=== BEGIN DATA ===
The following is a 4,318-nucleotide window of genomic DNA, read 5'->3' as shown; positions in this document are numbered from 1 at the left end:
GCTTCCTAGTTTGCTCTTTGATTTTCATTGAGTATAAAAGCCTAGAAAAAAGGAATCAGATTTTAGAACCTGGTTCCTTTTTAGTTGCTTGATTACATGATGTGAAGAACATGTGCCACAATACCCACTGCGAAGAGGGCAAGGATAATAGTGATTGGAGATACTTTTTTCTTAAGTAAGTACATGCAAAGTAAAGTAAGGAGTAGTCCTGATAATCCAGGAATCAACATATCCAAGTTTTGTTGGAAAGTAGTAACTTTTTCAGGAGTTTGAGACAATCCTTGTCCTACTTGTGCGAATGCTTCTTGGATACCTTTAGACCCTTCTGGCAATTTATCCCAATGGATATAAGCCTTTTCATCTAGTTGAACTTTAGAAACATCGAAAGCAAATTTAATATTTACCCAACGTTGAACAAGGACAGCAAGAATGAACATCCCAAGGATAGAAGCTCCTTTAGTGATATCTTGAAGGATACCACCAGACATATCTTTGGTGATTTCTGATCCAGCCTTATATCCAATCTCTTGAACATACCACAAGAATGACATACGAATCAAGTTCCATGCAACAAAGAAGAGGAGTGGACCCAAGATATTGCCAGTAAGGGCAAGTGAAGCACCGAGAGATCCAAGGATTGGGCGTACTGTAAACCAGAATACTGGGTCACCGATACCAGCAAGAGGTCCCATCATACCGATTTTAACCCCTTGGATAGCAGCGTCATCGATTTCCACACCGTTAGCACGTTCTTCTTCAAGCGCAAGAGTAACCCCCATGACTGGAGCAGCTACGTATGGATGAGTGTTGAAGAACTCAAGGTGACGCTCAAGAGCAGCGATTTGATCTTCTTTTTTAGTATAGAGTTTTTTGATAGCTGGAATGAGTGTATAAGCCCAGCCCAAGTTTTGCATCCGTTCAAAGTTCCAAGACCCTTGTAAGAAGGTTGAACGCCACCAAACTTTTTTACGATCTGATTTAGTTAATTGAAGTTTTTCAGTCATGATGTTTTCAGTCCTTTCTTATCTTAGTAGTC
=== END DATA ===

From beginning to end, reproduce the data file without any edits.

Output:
The following is a 4,318-nucleotide window of genomic DNA, read 5'->3' as shown; positions in this document are numbered from 1 at the left end:
GCTTCCTAGTTTGCTCTTTGATTTTCATTGAGTATAAAAGCCTAGAAAAAAGGAATCAGATTTTAGAACCTGGTTCCTTTTTAGTTGCTTGATTACATGATGTGAAGAACATGTGCCACAATACCCACTGCGAAGAGGGCAAGGATAATAGTGATTGGAGATACTTTTTTCTTAAGTAAGTACATGCAAAGTAAAGTAAGGAGTAGTCCTGATAATCCAGGAATCAACATATCCAAGTTTTGTTGGAAAGTAGTAACTTTTTCAGGAGTTTGAGACAATCCTTGTCCTACTTGTGCGAATGCTTCTTGGATACCTTTAGACCCTTCTGGCAATTTATCCCAATGGATATAAGCCTTTTCATCTAGTTGAACTTTAGAAACATCGAAAGCAAATTTAATATTTACCCAACGTTGAACAAGGACAGCAAGAATGAACATCCCAAGGATAGAAGCTCCTTTAGTGATATCTTGAAGGATACCACCAGACATATCTTTGGTGATTTCTGATCCAGCCTTATATCCAATCTCTTGAACATACCACAAGAATGACATACGAATCAAGTTCCATGCAACAAAGAAGAGGAGTGGACCCAAGATATTGCCAGTAAGGGCAAGTGAAGCACCGAGAGATCCAAGGATTGGGCGTACTGTAAACCAGAATACTGGGTCACCGATACCAGCAAGAGGTCCCATCATACCGATTTTAACCCCTTGGATAGCAGCGTCATCGATTTCCACACCGTTAGCACGTTCTTCTTCAAGCGCAAGAGTAACCCCCATGACTGGAGCAGCTACGTATGGATGAGTGTTGAAGAACTCAAGGTGACGCTCAAGAGCAGCGATTTGATCTTCTTTTTTAGTATAGAGTTTTTTGATAGCTGGAATGAGTGTATAAGCCCAGCCCAAGTTTTGCATCCGTTCAAAGTTCCAAGACCCTTGTAAGAAGGTTGAACGCCACCAAACTTTTTTACGATCTGATTTAGTTAATTGAAGTTTTTCAGTCATGATGTTTTCAGTCCTTTCTTATCTTAGTAGTC